Sources/Archives (24)

  • <1> Map: Ordnance Survey. 1904. 6 inch: 1904. 1:10560.
  • <2> Monograph: Eeles F.C. 1928. Oare and Culbone. P. 11-16.
  • <3> Unpublished document: PALMER, JP. Mid 1960s. Field Investigators Comments. Ordnance Survey visit, F1, 13 July 1965.
  • <4> Index: Department of the Environment. List of Buildings of Special Architectural or Historic Interest . Williton RD Devon March 1962. P. 52.
  • <5> Monograph: Pevsner, N.. 1958. The Buildings of England: South and West Somerset. Penguin Books. P. 144-5.
  • <6> Monograph: Allen, N.V.. 1974. Churches and Chapels of Exmoor. Exmoor Press. P. 47-8.
  • <7> Index: Department of the Environment. List of Buildings of Special Architectural or Historic Interest . DOE (HHR) West Somerset District (Exford et al) Somer (2 January 1986) 16.
  • <8> Article in serial: Anonymous. 1889. Culbone Church. Proceedings of the Somerset Archaeological and Nat. 35. Part I, pp 24-25. P. 25.
  • <9> Serial: 1888-. Notes and Queries for Somerset and Dorset. (F.W.W) Volume 15 (1916), p59.
  • <10> Monograph: Baring-Gould, S. & Fisher, J.. 1908. The Lives of the British Saints: The Saints of Wales, Cornwall and Irish Saints: Volume 2. P. 166.
  • <11> Monograph: Dobson, D.P.. 1931. The Archaeology of Somerset. P. 237.
  • <12> Index: 2/1/1986. Thirty-fifth List of Buildings of Special Architectural or Historic Interest, District of West Somerset (Somerset)/Exmoor National Park.
  • <13> Monograph: Layley, C.G.. 1985. St. Beuno's Culbone: The Smallest Complete Parish Church in England. Culbone Parochial Church Council. P. 6.
  • <14> Leaflet: St Beuno's Church, Culbone.
  • <15> Technical drawing: EDJ. 1999. Culbone Church window/ink survey. 1:5. Permatrace. Pen and Ink.
  • <16> Report: Lawrence, G.. 2014. Exmoor National Park: Rapid condition survey of listed buildings 2012-13.
  • <17> Map: Ordnance Survey. 2020. MasterMap data. 1:2,500.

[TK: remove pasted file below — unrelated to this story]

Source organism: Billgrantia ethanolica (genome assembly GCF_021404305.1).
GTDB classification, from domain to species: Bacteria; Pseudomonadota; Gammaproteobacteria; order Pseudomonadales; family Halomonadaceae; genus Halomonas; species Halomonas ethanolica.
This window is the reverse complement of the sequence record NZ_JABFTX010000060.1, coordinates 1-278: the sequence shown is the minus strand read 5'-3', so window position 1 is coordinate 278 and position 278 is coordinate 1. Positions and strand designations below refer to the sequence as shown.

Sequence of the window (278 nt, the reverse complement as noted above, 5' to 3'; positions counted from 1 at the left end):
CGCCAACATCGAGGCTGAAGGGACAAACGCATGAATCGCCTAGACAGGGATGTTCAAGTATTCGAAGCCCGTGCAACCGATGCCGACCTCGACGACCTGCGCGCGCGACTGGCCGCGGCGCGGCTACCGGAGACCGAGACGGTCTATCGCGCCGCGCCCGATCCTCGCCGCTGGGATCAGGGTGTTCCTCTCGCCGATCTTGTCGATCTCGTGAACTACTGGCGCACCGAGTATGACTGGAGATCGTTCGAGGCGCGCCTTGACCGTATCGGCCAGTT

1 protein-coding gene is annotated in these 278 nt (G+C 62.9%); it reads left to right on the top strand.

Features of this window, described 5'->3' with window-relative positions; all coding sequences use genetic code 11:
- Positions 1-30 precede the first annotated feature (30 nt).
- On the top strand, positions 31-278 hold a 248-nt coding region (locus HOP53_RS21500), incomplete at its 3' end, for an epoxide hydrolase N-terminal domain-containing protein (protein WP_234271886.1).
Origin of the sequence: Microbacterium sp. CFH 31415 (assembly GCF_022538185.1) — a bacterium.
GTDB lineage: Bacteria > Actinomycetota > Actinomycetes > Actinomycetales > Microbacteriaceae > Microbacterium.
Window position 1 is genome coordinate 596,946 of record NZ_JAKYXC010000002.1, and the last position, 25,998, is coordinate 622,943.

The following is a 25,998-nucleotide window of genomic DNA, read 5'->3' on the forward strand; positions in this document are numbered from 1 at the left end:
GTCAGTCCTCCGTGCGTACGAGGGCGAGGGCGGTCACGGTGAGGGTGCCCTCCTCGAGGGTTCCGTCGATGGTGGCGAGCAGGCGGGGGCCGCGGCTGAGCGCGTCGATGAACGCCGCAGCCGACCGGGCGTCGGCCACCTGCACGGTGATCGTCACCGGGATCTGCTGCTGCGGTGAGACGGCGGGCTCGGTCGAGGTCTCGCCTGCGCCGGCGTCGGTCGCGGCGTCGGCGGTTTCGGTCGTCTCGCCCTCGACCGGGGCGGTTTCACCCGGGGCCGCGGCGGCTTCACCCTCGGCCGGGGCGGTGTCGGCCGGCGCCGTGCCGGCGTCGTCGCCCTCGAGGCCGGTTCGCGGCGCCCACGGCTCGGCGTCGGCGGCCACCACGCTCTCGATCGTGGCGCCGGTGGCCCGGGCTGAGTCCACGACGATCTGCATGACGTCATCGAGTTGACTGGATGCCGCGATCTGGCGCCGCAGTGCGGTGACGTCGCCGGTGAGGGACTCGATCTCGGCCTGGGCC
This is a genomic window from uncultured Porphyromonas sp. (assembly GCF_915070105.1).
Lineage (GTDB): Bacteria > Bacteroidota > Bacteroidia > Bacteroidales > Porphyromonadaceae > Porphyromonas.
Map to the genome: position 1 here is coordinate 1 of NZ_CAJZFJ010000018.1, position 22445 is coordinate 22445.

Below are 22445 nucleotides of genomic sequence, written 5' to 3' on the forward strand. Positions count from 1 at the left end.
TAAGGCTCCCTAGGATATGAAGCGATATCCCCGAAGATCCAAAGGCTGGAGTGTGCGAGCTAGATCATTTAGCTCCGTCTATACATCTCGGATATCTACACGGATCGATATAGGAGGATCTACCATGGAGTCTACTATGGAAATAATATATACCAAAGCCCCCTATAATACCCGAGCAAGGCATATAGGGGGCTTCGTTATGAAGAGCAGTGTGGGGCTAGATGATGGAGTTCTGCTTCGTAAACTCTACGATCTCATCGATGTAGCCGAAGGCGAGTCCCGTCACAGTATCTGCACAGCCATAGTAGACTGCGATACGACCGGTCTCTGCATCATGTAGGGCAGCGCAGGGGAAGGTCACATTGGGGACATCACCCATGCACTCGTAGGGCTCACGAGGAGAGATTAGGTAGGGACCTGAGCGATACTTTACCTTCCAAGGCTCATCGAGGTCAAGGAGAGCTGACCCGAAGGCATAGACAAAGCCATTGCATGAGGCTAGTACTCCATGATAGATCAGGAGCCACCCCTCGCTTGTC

• <18> Map: Ordnance Survey. 1854-1901. County Series; 1st Edition 25 Inch Map. 1:2500.
  • <19> Photograph: F Frith and Company Limited. 1900-1925. Culbone Church and the base of the church cross, taken from the south. Unknown. Postcard.
  • <20> Article in serial: Anonymous. 1906. Culbone Church. Proceedings of the Somerset Archaeological and Nat. 52. Part I, pp 26-28.
  • <21> Article in serial: [Unknown]. 1942. [Unknown]. Country Life. 92. p 659,467.
  • <22> Monograph: Cramp, R.. 2006. Corpus of Anglo-Saxon stone sculpture. Oxford University Press. Volume VII.
  • <23> Digital archive: Historic England. Various. National Record of the Historic Environment (NRHE) entry. RJ Fitz-Gerald, Heritage Data Management, English Heritage, 7 May 2013.
  • <24> Digital archive: Historic England. Various. National Record of the Historic Environment (NRHE) entry. 35881, Extant 21 February 2022.

Map

Location

Grid reference Centred SS 8421 4822 (13m by 12m) MasterMap
Map sheet SS84NW
Civil Parish OARE, WEST SOMERSET, SOMERSET

Finds (1)

Related Monuments/Buildings (1)

Related Events/Activities (3)

Related Articles (2)

External Links (2)

Other Statuses/References

  • 2012-3 Building At Risk Score (6): 1076/2/28
  • Church Heritage Record ID: 601460
  • Exmoor National Park HER Number (now deleted): MSO10661
  • Exmoor National Park HER Number (now deleted): MSO12039
  • National Monuments Record reference: SS 84 NW2
  • National Park: Exmoor National Park
  • NRHE HOB UID (Pastscape): 35881
  • Somerset SMR PRN (Somerset): 33845
  • Somerset SMR PRN: 31152
  • Somerset SMR PRN: 34885

Record last edited

Jun 1 2022 12:14PM